University of the Ozarks will welcome more than 300 new students to campus on Aug. 16 for the start of First Week 2019, the official kickoff for the 2019-20 academic year. Classes for the Fall 2019 Semester will begin on Tuesday, Aug. 20.
Total enrollment is expected to top 900 for the first time in the University’s 185-year history.
The incoming class of first-time students is expected to include approximately 275 freshmen and 40 transfer students.
First Week, which runs from Aug. 16-19, is an on-campus orientation program to help new students become acclimated to the University.
First Week begins on the morning of Aug. 16 with faculty, staff and upper-class students helping the new students move into the residence halls. The residence halls will open at 9 a.m. for the new students to move in.
First Week 2019 will include a mix of developmental, academic, social and engagement orientation opportunities.
One of the highlights of First Week is the Matriculation Ceremony, where the University officially welcomes the new class to campus. The Matriculation Ceremony is scheduled for 3 p.m., Aug. 16, in Munger-Wilson Chapel.
Highlights of First Week:
Aug 16 — A welcoming program at 1 p.m.; a parents resource fair at 1:45 p.m.; Matriculation Ceremony at 3 p.m.; a President’s Welcome Picnic at 5 p.m.; Clarksville social at the Chamber of Commerce at 7 p.m.
Aug 17 — Introduction to First Week at 8 a.m.; Student Life at Ozarks presentation at 12:45 p.m.; Choose Your Own Adventure sessions at 7 p.m.
Aug 18 — Chapel service at 11 a.m.; Ozarks Block Party at 7 p.m.
Aug 19 — Transfer and international student orientation at 8 a.m.; Student Resource Fair at 10 a.m.; Opening Convocation for all students at 4 p.m.; Welcome Back Tailgate for all students at 5 p.m.; Madness on the Mall at 7 p.m.
Aug. 20 — Classes begin
Important dates for the Fall 2019 Semester:
Labor Day Holiday: Sept. 2
Homecoming: Oct. 17-20
Fall Break: Oct. 24-25
Thanksgiving Holiday: Nov. 27-29
Last Day of Classes: Dec. 4
Final Exams: Dec. 6-11
Fall Commencement: Dec. 14
University of the Ozarks alumna Taylor Plugge, who has served in the Office of Admission since 2013, will transition into the director of student engagement position in the Office of Student Affairs, effective July 1.
A 2013 graduate of Ozarks, Plugge has been the assistant director of admission since 2017. As director of student engagement, she will lead the areas of student activities, new student orientation programs and student organizations.
“I am excited to be joining student affairs and working with a talented group of colleagues to build a student engagement program that is dynamic and inclusive,” Plugge said. “My goal is to work with students, faculty and staff from across campus to create a vibrant student experience that contributes to student success, retention and to the University’s mission.”
Plugge replaces Bendex Stevenson, who was named director of campus recreation in May.
“Taylor is an outstanding addition to the student affairs team,” said Luke Morrill, dean of students. “She has spent her career at Ozarks directly impacting the undergraduate experience and developing meaningful connections with all the students she interacts with. As Taylor transitions into her new role, I have no doubt that she will bring the same student centered approach to developing a vibrant student engagement program.”
As part of the admission staff, Plugge played an integral role in helping the University set record enrollments in each of the past three years.
Plugge said one of her priorities in leading student engagement is to support the integration of the University’s growing international student population into the campus community.
“Ozarks has one of the most diverse small campuses in the region and that’s part of what makes this University special,” Plugge said. “Ozarks has a long history of embracing student diversity through values such as hospitality, justice and inclusion. I want to help continue that legacy through the student engagement office.”
A native of Hartman, Arkansas, Plugge graduated from Ozarks with cum laude honors while earning a degree in economics. As a student at Ozarks she worked in the University’s Advancement Office in a work-study capacity.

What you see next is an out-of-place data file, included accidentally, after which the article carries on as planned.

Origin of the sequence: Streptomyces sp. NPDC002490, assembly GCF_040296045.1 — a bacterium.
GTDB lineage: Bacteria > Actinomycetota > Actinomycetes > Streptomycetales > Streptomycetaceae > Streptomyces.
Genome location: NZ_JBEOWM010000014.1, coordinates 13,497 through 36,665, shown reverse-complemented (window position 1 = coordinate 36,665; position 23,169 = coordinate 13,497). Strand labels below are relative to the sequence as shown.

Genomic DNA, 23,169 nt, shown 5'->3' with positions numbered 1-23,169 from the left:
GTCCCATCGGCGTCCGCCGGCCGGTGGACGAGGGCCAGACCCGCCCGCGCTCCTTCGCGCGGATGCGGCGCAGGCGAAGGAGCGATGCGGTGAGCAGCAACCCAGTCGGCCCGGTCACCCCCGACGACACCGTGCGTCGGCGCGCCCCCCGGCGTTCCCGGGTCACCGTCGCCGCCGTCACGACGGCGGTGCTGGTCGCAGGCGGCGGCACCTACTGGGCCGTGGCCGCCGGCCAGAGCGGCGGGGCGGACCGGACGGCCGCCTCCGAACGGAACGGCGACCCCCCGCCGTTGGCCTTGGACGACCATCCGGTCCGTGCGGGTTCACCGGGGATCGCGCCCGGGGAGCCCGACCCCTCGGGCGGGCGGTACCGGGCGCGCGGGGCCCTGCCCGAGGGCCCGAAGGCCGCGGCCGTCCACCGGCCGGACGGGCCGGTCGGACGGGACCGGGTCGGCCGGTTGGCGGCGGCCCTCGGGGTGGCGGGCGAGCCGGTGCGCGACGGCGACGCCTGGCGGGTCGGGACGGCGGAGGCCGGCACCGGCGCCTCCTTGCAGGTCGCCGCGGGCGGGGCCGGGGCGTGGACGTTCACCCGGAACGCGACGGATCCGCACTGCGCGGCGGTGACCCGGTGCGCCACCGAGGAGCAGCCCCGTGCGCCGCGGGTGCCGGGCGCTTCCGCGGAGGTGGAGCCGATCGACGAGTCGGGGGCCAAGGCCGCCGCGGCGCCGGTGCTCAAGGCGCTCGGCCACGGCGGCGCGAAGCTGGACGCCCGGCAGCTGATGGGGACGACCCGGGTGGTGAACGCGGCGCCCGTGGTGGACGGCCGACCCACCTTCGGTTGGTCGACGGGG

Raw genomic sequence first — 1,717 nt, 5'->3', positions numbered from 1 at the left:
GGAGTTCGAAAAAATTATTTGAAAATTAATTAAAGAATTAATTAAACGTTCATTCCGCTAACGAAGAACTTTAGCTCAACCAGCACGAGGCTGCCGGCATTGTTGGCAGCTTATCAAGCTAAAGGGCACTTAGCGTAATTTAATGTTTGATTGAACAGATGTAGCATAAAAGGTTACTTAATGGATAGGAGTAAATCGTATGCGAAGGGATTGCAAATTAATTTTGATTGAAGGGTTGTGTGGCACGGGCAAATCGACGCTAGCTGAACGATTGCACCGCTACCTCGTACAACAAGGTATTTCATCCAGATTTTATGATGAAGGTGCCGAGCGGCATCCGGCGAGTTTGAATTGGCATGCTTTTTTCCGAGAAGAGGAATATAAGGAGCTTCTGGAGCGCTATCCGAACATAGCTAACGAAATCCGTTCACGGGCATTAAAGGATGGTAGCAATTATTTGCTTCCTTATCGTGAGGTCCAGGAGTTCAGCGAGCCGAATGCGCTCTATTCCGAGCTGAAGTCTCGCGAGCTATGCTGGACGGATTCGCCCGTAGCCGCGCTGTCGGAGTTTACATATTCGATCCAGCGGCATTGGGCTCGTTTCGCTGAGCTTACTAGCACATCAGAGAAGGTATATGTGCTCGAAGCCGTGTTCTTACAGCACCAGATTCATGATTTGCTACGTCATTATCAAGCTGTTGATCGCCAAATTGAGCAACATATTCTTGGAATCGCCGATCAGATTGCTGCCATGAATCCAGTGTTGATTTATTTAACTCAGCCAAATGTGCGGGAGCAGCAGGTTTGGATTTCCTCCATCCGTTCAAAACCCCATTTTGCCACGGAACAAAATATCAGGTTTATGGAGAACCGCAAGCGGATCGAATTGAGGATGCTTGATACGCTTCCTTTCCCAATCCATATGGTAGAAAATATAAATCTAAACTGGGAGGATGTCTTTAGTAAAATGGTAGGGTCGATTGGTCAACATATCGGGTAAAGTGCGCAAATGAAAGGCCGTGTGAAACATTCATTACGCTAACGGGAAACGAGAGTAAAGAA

She and her fiancé, Aaron, have a 4-year-old daughter, Addison. Outside of work, Plugge enjoys hiking with her family, camping on the weekends, exploring the different state parks around Arkansas, and spending time on her family’s farm.University of the Ozarks Theatre will wrap up its 2018-19 season with a three-show performance of A.R. Gurney’s modern comedy Sylvia on April 26, 27 and 28. The production, which contains mature language and content, will begin at 7:30 p.m. on April 26 and 27 and at 2 p.m. on April 28 and will be held in the Seay Theatre in the University’s Walton Fine Arts Center. The public is invited to attend and tickets are $8 each. Sylvia revolves around Greg and Kate, who have moved to Manhattan after 22 years of child-raising in the suburbs. Greg’s career as a financial trader is winding down, while Kate’s career, as a public-school English teacher, is beginning to offer her more opportunities. Greg brings home a dog he found in the park—or that has found him—bearing only the name “Sylvia” on her name tag. A street-smart mixture of Lab and Poodle, Sylvia becomes a major bone of contention between husband and wife. She offers Greg an escape from the frustrations of his job and the unknowns of middle age. To Kate, Sylvia becomes a rival for affection. And Sylvia thinks Kate just doesn’t understand the relationship between man and dog. The marriage is put in serious jeopardy until, after a series of hilarious and touching complications, Greg and Kate learn to compromise, and Sylvia becomes a valued part of their lives Rebecca Bailey, assistant professor of theatre, is the director of the play. The cast includes, Tiffany Quinton as Sylvia, Rhett Sells as Greg, Haley Hanks as Kate and Haley Wheeler as Tom, Phyllis and Leslie. The crew includes, Lucas Hoiland as lighting designer, Jimmy Reiner as stage manager, Petron Brown as assistant stage manager, Billy Wilburn as costume designer, Quinton as assistant costume designer, Mason Clough as set designer, Hannah Bradow as sound designer, Wheeler as graphic designer, Nichole Finch as props master, Daniel Hall as technical director, Sydney Ward as light board operator and Kenzie Lewis as sound board operator. Other crew members are, Fion Chen, Taylor McFarland, Kevin Nawa, Lacye Day, Ethan Lubera, Haley Grace Clark and the stage craft class. The New York Times said, “Dramatic literature is stuffed with memorable love scenes, but none is as immediately delicious and dizzy as the one that begins the redeeming affair in A.R. Gurney's new comedy, Sylvia…” The New York Daily News said, “I can only call it one of the most involving, beautiful, funny, touching and profound plays I have ever seen…” Backstage said, “Gurney's mad comedy is the most endearing good time to trot down the pike in many a moon. Howlingly funny…” Local musician Ryan Harmon will highlight the second First Friday in downtown Clarksville, scheduled to begin at 5 p.m. on Friday, May 3. Presented by University of the Ozarks and the Clarksville-Johnson County Chamber of Commerce, First Friday is a community event held on the corner of Main Street and the Spadra Trail. It will feature live music, a variety of food trucks and vendors as well as lawn games. There is no charge for admission and the public is invited to attend and encouraged to bring lawn chairs. Harmon is a singer-songwriter from Lamar. With musical influences like Travis Tritt, Ray Charles and Bob Seger, and lyrical influences like Guy Clark, Kris Kristofferson and Roger Miller, Harmon carries on the long tradition of "three chords and the truth." Combined with a commanding stage presence and fun, lively performances, he seeks to push the boundaries of what a solo acoustic act can be. Though commonly categorized as country music, Harmon's music more specifically fits Americana, a sub-genre of country. He describes Americana by saying, "You can put Hank Williams, Bob Seger, Ray Charles and Bill Monroe all in the same room, and it makes perfect sense." In 2017, Harmon released his self-titled, debut album. Taking all modern production standards and throwing them out the window, Harmon created a stripped-down, low-fi recording that allows the songs to stand on their own, good or bad. "I hear so much stuff where it seems like they put more focus on the production than the song. I love listening to old Hank Williams or Robert Johnson records where the word 'production' didn't even come into it. Press the 'record' button, and off you go! Get a performance of the song and that's it," Harmon said. From the rocking, early Johnny Cash influenced "Hold On Sally," to the powerful "Ride The Wind," and the emotional "Find Your Heart," Harmon's songwriting focuses on real life and real people. One of the album's more prominent songs, the humorous, yet true, anthemic country heartbreak "You Left, My Dog Died, and My Heart Did Too," was featured on an NPR Music playlist of dog-themed songs in January 2018. In 2019, Harmon is continuing that same style of writing, with new music coming soon. "It doesn't matter if it's a love song, a sad song, a funny song, etc. Life throws all of those different emotions at us. As long as people can relate to it and enjoy it, I feel like I've done my job." This will be the final First Friday of the spring semester. It will start again in September when the fall semester is underway. University of the Ozarks and the Clarksville-Johnson County Chamber of Commerce will present the inaugural First Friday in downtown Clarksville on Friday, April 5. The community event will be held on the corner of Main Street and the Spadra Trail and will run from 5-8:30 p.m. It will feature live music, a variety of food trucks and vendors as well as lawn games. There is no charge for admission and the public is invited to attend and encouraged to bring lawn chairs. The entertainment for the inaugural event will feature Arkansas singer-songwriter Shannon Wurst, whose musical style has been described as “indie folk country rootsy goodness.” A native of Alma who currently lives in Fayetteville, Wurst said her musical influences include Carol King, Aretha Franklin, Bonnie Raitt, Alison Krauss, Elizabeth Cotton, Emmylou Harris and James Taylor. According to her website, “Blending classic country with traditional bluegrass, Wurst’s musical arrangements effortlessly push her style into new territory. This work has landed her national attention. The timeless, roots-based songs from her latest album Sugar and Kerosene (released in Spring 2018) like “Better Than Bourbon” and “Devil and Saint” have a yearning tension that she delivers with sweet smile.” A review from Sing Out Folk Music Magazine stated, “Shannon Wurst is among that rare breed who can make you sit upright and wonder aloud, ‘Who is that?’ She is unquestionably arresting. Shannon Wurst is a rising star who has opened for Robert Earl Keen, Railroad Earth and Carlene Carter.” The food trucks will also be open from 11 a.m. to 2 p.m. at the same location on April 5. University of the Ozarks will examine the powerful therapeutic benefits of music and art in a program titled, “Healing Through the Arts,” on Thursday, April 11. The program, which is part of the University’s Walton Arts & Ideas Series, begins at 7 p.m. in the Rogers Conference Center on campus. It is free and open to the public “Healing Through the Arts” will feature Dr. Amanda Alders Pike (pictured, right), a 2005 U of O graduate and a board-certified art therapist from Florida, as well as Dr. Ellary Draper, assistant professor of music therapy at the University of Alabama. Art and music therapy is practiced in various clinical and community settings, including hospitals, psychiatric and rehabilitation facilities, wellness centers, schools, crisis centers, forensic institutions, senior communities and private practice. After graduating from Ozarks, Pike moved to Mexico to focus on her art, teach English and attend an art therapy program. The experience helped her become bilingual in English and Spanish. Later, she earned a master’s degree in New York and a Ph.D. from Florida State University. From there, she developed an eclectic professional background, encompassing education, counseling, business and marketing. Pike established a private practice in South Florida as an art therapist which grew into a staffing company. She hired, trained, placed, and supervised art therapists in locations such as assisted living facilities, homeless shelters and eating disorder and substance abuse recovery treatment centers. In 2017, her company was purchased by a larger company. Pike currently works as in educational leadership and as a curriculum content manager with the American College of Education. Draper holds degrees in music education from Westminster Choir College and music therapy from Florida State University. Her Ph.D. is in music and human learning from the University of Texas at Austin. She previously worked as a music therapist with a variety of ages and populations outside of Houston. She also has experience as an elementary general music teacher. Her research interests are in the areas of children with disabilities, particularly in inclusive music classrooms. Currently, she serves as the Chair of Special Education for the Alabama Music Educators Association and Chair of the Standards of Clinical Practice Committee for the American Music Therapy Association. A regular presenter at national and regional music therapy and music education conferences, her research is also published in the Journal of Music Therapy, Journal of Research in Music Education, Music Educators Journal, UPDATE: Applications of Research in Music Education, General Music Today, imagine, and Ala Breve. University of the Ozarks will present a concert by up-and-coming Arkansas country music musicians Heath Sanders and Mallory Everett on Saturday, April 13, on the campus mall. The concert, which will begin at 6 p.m. on the campus mall, is part of the inaugural Ozarks Fest, an event for current and prospective U of O students. The public is invited to attend the concert and there is no cost for admission. Sanders, who grew up in Marshall, Ark., and graduated from Ozark (Ark.) High School, is a former oilfield worker turned full-time musician whose popularity skyrocketed after a performance on The Bobby Bones Show in early 2018. Bones found a cover that Sanders put online of Chris Stapleton’s “Either Way,” and invited him to perform on his show. While on the show, Sanders sang his song, “Bloodline,” which quickly went viral and has been viewed more than 1.2 million times. Since then, he has been selling out shows every weekend across the country. He’s opened up for Drake White and Cory Smith and has been invited to open for Bones’ own band, The Raging Idiots. In February he release a new single, “Down on the South.” Sanders is associated with L3 Entertainment, management home to Justin Moore, Tyler Rich, Leah Turner and Scott Stevens, and recently signed a publishing deal with Sony ATV. His music has been called authentic and country as they come, with a powerfully rich voice and a life story that needs to be told. Everett, who will open the concert with a 60-minute set, is a country music artist hailing from a rice farm in the Arkansas Delta. She learned to sing whatever the tractor's radio would pick up and now she plays acoustic acts throughout the mid-south. Her album "Arkansas" has sold in the thousands and her fan base continues to grow. Everett’s style has been described as “full of soul with a natural country twang that is sure to have you toe tapping.” Her second album is currently underway in Nashville and will be ready in 2019. There will be food vendors and food trucks available at the event for guests. Audience members are encouraged to bring lawn chairs. Award-winning filmmaker Morgan Dameron, who has worked on Hollywood blockbusters such as “Star Trek: Into Darkness” and “Star Wars: The Force Awakens,” will speak about the making of movies in a public event at University of the Ozarks on Thursday, March 7. The event, which is part of the University’s Walton Arts & Ideas Series, begins at 7 p.m. in the Rogers Conference Center. It is open to the public and admission is free. A native of Kansas City, Mo., Dameron has worked as a writer, director and producer. She has worked on numerous major films, including “Mission: Impossible — Rogue Nation.” Her talk at U of O is titled, “Hollywood Behind the Scenes: The Making of a Movie.” Using her extensive experience on the set of some of the most popular movies of the 21st Century, as well as her own projects ranging from feature films to commercials, Dameron will discuss scripts, pre-production, casting, cinematography, special effects, distribution and other aspects of filmmaking. There will also be a Q & A session following her talk. Dameron served as the personal assistant to filmmaker J.J. Abrams, who directed “Star Wars: The Force Awakens,” and she even had a credited cameo appearance in the movie as resistance officer Commodore Meta. When writing the film's script, Abrams and co-writer Lawrence Kasdan used Dameron's surname for the title character of Poe Dameron, feeling it had a very Star Wars feel to it. Dameron first picked up a video camera at age eight and has not set one down since. She received a Trustee scholarship to the University of Southern California's School of Cinematic Arts, where she graduated summa cum laude. Her award-winning short films have been selected to play at film festivals worldwide. Her feature directorial debut, “Different Flowers,” premiered to sold out crowds at the 32nd Santa Barbara International Film Festival and opened theatrically with AMC Theatres. “Different Flowers,” which Dameron also wrote, tells the story of combative sisters Millie and Emma. On the day of Millie’s wedding, Emma helps her run away, and they hit the road together. The film can now be seen on all digital platforms and was sold to Showtime. Dameron has also directed branded content garnering tens of millions of views. She was selected for the Ryan Murphy HALF Foundation Director mentorship program, and shadowed director Gwyneth Horder-Payton on the set of American Horror Story Season 7. She recently received the “Spirit of Kansas City” award from Kansas City Women in Film and Television for her work furthering the filmmaking community. She lives in Los Angeles with a growing collection of ukuleles. Lauren Dotson, a senior English major from Harrison, Ark., took home top honors in Season 13 of the University of the Ozarks' Project Poet competition. A total of 28 students entered the annual multi-week, fall semester competition that started in mid-September. In the following weeks, several poets went out of print until five remained, competing against each other in a lively finals episode on Oct. 26. Dotson won the top prize of $1,000 and the title of Poet Laureate of the Spadra Valley for 2018. Rebekah Moore, last year's co-champion, finished runner-up and took home the $500 second prize. Chava Roberts, Jarret Bain, and Marcelina Pop received $250, $150, and $100, respectively "Over the course of the season all Project Poet poets wrote thought-provoking poems about various subjects, poems infused with love and grief and grace," said Chris Carrier, adjunct English professor and coordinator of this year’s competition. "They made Ozarks a richer, more beautiful place." Project Poet began in 2006 as the brainchild of Ozarks’ Professor of English, Dr. David Strain, and his former colleague, Dr. Kendrick Prewitt. The competition challenges students to draw on their creative writing skills and their wit, and is open to students from any program on campus. Based on Bravo TV’s program "Project Runway," the poetry competition presents contestants with a new challenge each week. Contestants read their entries before the panel of three faculty/staff judges, and the audience, who acts as the fourth judge. When all votes are tallied, one contestant wins immunity for the next week’s challenge, while two or three others go “out of print.” The contestants who make it through to each successive round are given more difficult challenges as the competition progresses. Since 2006, more than 300 students have competed in Project Poet. University of the Ozarks is expected to welcome more than 500 alumni, friends and family members to campus for a variety of events and reunions during Homecoming 2018, scheduled for Oct. 25-28. In recent years, the University has combined its traditional alumni weekend with homecoming to make one larger campus-wide celebration. This year, family weekend will also be a part of Homecoming 2018. “We combined the events a couple of years ago so that alumni and current students would have more opportunities for interaction and it’s worked out even better than we had anticipated,” said Lori McBee, vice president for advancement. “This year we have an added bonus of family weekend being a part of Homecoming, so it will be a great opportunity for our alumni, current students and their parents to take part in a large number of events we have scheduled.” The weekend will include numerous family-friendly events, including a Raku pottery workshop on Friday, an alumni and friends fun run and walk on Saturday morning, soccer matches and a tailgate and family carnival on Saturday afternoon, a youth cheer camp on Saturday afternoon and the All Hallows Eve Concert on Saturday evening. There will also be the annual Alumni Awards Ceremony on Friday evening in the Rogers Conference Center. This year’s recipients will include, Fidel Samour ’08 of Little Rock, Ark., with the Young Alumni Service Award; Maria Denise Duarte ’08 of Managua, Nicaragua, with the Young Alumni Achievement Award; Kent Cecil ’80 of Clarksville with the Alumni Achievement Award; Kaye (Bagsby) Person ’77 of Tuckerman, Ark., with the Alumni Merit Award; and the Jimmie ’53 and Laura Anne (Self) Thames ’52 family with the Alumni Legacy Award. Other events throughout the weekend include, the alumni golf tournament on Friday morning, a bonfire on Friday evening, a Walton Arts & Ideas Series lecture by 3-D printing prosthetics advocate Jen Owen on Thursday evening, Yoga on the Mall on Saturday morning, a Fall Festival on the campus mall on Saturday evening, a Memorial Chapel Service on Sunday morning and various decade reunions. “We’ve got more than 30 different events throughout the weekend for our alumni, students and families to enjoy,” McBee said. “This is by far the most events we’ve ever had for Homecoming weekend and we believe we have something everyone.” Most of the events are open to the public and many do not have a cost for admission. For a complete schedule or to register, please visit www.ozarks.edu/Homecoming or contact the Alumni Office at 979-1234.